I am easily distracted. What was I saying again? Oh yes, I find it hard to focus on something with any intensity for a significant period of time.  I will sit down to work on a sermon or some other work I need to finish, and after long I will have the urge to just check my email. Or Facebook. Or the news websites. Or to load up some webpage to follow something that occurred to me. And sometimes I look back after an hour or two and wonder where it went.

Based on the increased take up in Facebook and the remarkable interest in Pokemon Go, it would seem that I am not alone in seeking distraction.

Much of our culture encourages distraction and multi-tasking is seen as an essential skill. However, I see some dangers in this from a Christian perspective:

  1. Christians are encouraged to have a strong single-minded focus on serving God

Jesus tells us that the first and greatest commandment is to love the Lord your heart with all your heart and with all your soul and with all your mind (Matt 22:37). That is single-minded devotion, not half-hearted attention. And the language Paul uses for the Christian life in Philippians 3 is similarly focussed and single-minded: to see life as a race which requires strain and effort in one direction.

Now there is clearly nothing wrong with recreation and down-time, as I will discuss in a minute. But digital technologies, especially smartphones, have the potential to suck large amounts of time and energy from our lives for no reasonable return. Mastering angry birds or collecting all the Pokemon characters will seem a pretty poor answer when, on the Last Day, we are asked how we spent the time we have been given.

  1. We lose important skills in thinking and reflecting on things deeply

I have noticed this happening to me. I used to be able to sit down and read pretty intense books for hours on end quite happily; now it is more of a struggle to focus for a lengthy time in a book that requires effort to get through. And this can push us to choose lighter things to get our attention rather than the heavier things that are worth the investment. Many read blogs but not books; others read trashy novels but nothing that requires effort to get through.

And in a Christian sense, if we fill our ears and minds with electronic devices and music and games constantly we don’t take the time to meditate and assess anything very well. We don’t stop and ask whether this thing is worth doing; we just blindly keep doing it for it has become a habit.

This can lead to the death of the ‘quiet time’ as well. In a survey of our church members 2 years ago we found very few had devoted times for prayer; many just prayed as they did other things or when they needed things. Although this is better than nothing, it leads to prayer for the immediate or the selfish items and not for the things the Bible encourages us to pray for like gospel proclamation and governments and justice. Growing in knowledge and relationship with God takes time and reflection; ‘meditation’ to use the Biblical word (as in Psalm 1).

  1. We blur the lines between work and rest

God set the world up with a pattern of work and rest (Gen 2:1-3). Now I know there are many different views on the Sabbath and I don’t want to get into all of that here. But having regular time to rest and reflect on God and his goodness is something we all need for our mental and spiritual health.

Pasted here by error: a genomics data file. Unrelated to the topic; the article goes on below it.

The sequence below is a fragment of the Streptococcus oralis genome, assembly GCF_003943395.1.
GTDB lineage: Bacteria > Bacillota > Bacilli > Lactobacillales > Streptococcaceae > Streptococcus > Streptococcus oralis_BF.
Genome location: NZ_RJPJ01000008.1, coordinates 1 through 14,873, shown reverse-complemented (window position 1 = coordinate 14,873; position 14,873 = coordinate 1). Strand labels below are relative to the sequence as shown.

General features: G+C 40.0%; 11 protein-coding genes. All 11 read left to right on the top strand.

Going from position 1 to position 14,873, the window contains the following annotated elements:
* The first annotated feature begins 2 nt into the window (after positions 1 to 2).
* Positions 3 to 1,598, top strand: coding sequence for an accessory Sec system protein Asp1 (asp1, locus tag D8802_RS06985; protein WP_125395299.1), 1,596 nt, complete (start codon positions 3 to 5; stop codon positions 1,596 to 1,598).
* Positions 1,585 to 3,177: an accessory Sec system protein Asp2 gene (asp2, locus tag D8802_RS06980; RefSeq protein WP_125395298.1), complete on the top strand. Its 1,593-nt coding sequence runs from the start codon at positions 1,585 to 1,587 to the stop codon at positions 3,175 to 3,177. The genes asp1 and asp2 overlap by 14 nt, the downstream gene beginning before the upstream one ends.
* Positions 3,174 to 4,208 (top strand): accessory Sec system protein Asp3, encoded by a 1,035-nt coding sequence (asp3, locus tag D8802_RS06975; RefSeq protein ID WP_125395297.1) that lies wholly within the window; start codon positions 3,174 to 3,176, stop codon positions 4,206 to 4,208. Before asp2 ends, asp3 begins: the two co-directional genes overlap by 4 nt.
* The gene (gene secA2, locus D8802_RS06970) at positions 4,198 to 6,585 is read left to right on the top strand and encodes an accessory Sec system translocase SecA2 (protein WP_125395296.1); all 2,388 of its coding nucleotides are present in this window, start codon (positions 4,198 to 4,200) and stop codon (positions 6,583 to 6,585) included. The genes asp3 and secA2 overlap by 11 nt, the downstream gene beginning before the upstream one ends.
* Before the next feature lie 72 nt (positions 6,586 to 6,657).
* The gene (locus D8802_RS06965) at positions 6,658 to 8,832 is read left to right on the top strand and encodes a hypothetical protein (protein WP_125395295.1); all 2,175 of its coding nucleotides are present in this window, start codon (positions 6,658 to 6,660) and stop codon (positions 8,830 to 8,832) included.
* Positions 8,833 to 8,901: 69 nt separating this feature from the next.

But because of the constant distractions around us often we don’t really have a mental rest at all. We check smartphones over dinner or in the evening in case we miss an email or a critical Facebook post. Our fear of missing something important drives us to be constantly connected. And we keep having new input mentally, much of which is worth very little, which we don’t have the time to think about very deeply.


OK, so that’s the problem. So what can we do about it? Should we become like the Amish who (I assume) have lots of time to reflect with no electricity to distract them? I don’t think that’s the answer, though we need to reflect on things we often don’t reflect on to make sure our phones and computers don’t control us, but we control them.

Here are some ideas for dealing with distraction. I cannot claim to have mastered any of these things, but they have all been helpful to some degree.

  • Set aside a time to read the Bible and pray regularly. I know that’s hardly revolutionary advice, but so many of us simply need to carve out the time. For me, it’s in the early morning before my kids fill the house with noise. If I have time set aside I can read properly and without distraction and pray for the important things, not just the immediate.
  • Control social media. I have often checked Facebook many, many times in a day, and I realized it served little purpose. Many of my ‘friends’ I don’t have much of a connection with, and the medium itself encouraged boasting and comparison to others. So I removed the app from my phone and am trying to only check sometimes and not compulsively. It has benefits, but also a huge potential for distraction for no good purpose.
  • When you are supposed to be resting, or you have opportunity to spend time with family or friends, put the phone away. I see parents having ‘quality time’ in coffee shops by sitting at the same table and checking social media or playing games. That’s just a lost opportunity for real connection – trading something worthwhile for something worthless.

I don’t know if I will ever describe myself as ‘focussed’ and never distracted. It’s a process. But all of us who live in such a distraction-saturated world should stop and think these things through. What is the cost of always being distracted? What is the benefit? Make sure you have thought about it and are happy with where you draw the line.